External business pressures have also played a role in intensifying the demands on corporate leadership and on the C.E.O. in particular. Increasing global competition, technology-based change, government intervention and turbulence in financial markets have all added to the chief executive's burdens. The need to spend more time on strategies to meet environmental instability has had to be balanced with a focus on shorter-term performance, driven by shareholder demands and the emergence of boards of directors as potent forces. As a consequence, C.E.O.'s have found themselves looking for help in both strategic and operational tasks.

C.E.O. succession-related issues lend themselves to the team approach.

Executive teams emerge as well because of the internal requirements of managing diverse yet interdependent organizational units or because of the need of the C.E.O. to handle succession-related issues. One way of thinking about these various elements is to describe the three distinct "scenarios" that we have observed in relation to the formation of an executive team. The first is related to the internal management challenges, while the other two are related to succession.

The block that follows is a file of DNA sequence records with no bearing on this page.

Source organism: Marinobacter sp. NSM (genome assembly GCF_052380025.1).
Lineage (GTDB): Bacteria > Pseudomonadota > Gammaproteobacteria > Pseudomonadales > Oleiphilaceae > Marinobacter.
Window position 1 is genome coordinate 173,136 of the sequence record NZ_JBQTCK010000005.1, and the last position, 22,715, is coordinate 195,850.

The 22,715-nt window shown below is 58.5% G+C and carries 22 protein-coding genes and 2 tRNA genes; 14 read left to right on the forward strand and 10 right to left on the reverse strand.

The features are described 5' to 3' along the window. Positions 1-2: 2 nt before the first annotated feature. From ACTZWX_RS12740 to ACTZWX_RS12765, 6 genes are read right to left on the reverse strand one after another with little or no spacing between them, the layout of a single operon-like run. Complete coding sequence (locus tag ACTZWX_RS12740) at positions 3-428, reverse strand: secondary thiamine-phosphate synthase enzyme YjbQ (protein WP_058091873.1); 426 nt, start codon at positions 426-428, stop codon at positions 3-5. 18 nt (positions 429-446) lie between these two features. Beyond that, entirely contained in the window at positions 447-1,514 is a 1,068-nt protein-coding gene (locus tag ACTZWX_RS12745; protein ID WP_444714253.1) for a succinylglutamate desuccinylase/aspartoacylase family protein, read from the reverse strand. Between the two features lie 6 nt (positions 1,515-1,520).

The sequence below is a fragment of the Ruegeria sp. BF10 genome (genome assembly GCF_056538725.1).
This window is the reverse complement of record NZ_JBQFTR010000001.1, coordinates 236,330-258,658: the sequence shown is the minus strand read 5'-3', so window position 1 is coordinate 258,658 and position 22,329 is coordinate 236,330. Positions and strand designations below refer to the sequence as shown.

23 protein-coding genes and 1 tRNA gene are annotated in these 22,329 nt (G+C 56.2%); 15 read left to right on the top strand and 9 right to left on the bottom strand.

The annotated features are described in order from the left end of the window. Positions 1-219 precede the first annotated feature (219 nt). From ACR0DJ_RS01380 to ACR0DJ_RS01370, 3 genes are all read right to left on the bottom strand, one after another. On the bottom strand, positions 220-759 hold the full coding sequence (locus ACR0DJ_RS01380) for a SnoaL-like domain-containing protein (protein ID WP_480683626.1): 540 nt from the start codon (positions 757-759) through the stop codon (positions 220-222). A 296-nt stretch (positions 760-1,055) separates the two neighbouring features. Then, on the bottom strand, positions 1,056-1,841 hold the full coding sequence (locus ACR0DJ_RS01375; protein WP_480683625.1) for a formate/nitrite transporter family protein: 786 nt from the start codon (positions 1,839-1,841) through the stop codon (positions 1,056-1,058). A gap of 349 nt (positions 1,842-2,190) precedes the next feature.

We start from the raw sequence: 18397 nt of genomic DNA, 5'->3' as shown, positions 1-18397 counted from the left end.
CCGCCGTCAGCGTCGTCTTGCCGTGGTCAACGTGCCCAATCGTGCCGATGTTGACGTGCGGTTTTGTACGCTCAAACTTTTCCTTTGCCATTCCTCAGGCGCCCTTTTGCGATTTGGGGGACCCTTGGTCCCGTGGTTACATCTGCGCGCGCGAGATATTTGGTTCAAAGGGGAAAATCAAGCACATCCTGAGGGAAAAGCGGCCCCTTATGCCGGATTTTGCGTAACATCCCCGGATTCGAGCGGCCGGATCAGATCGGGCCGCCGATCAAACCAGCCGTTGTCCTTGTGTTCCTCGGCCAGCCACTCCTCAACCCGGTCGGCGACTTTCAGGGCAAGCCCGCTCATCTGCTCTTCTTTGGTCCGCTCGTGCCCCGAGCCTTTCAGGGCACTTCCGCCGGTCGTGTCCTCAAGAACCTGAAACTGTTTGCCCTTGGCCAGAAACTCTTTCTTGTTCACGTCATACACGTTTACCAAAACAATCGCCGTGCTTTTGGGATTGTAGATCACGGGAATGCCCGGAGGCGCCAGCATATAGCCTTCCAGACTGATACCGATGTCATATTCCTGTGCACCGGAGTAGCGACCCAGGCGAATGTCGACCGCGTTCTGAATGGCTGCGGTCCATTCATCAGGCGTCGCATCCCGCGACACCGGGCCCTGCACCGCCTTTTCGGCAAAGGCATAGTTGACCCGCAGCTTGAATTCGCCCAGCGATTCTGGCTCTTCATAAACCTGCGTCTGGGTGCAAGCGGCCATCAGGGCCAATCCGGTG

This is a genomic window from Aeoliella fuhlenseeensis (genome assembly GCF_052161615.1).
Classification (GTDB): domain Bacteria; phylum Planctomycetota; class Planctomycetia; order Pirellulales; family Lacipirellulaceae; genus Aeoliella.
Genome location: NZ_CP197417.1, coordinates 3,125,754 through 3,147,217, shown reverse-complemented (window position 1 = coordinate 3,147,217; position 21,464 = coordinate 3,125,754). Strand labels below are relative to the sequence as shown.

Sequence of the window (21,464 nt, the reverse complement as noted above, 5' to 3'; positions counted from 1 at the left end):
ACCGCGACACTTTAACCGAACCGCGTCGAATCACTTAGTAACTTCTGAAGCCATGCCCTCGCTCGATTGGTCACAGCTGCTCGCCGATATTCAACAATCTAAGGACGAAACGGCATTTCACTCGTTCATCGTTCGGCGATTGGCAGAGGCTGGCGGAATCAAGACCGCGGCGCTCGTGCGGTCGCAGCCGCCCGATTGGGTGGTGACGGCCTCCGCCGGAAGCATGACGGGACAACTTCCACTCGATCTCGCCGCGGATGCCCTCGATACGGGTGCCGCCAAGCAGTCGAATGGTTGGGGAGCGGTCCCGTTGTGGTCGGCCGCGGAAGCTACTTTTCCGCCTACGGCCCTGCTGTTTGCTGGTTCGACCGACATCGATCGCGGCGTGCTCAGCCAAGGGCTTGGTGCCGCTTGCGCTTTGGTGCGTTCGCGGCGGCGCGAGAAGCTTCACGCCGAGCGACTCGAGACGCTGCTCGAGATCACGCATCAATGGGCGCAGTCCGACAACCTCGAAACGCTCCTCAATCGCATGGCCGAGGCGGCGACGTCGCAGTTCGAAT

1. The business diversity scenario. This scenario is driven by the diversity and complexity of the pieces of the organization. In those companies where diversification has created multi-business or multi-industry activities in the context of a more unstable and demanding environment, the C.E.O. feels that it would be difficult for one individual to provide the needed direction and integration. So he forms an executive-level team to collectively perform the C.O.O. function.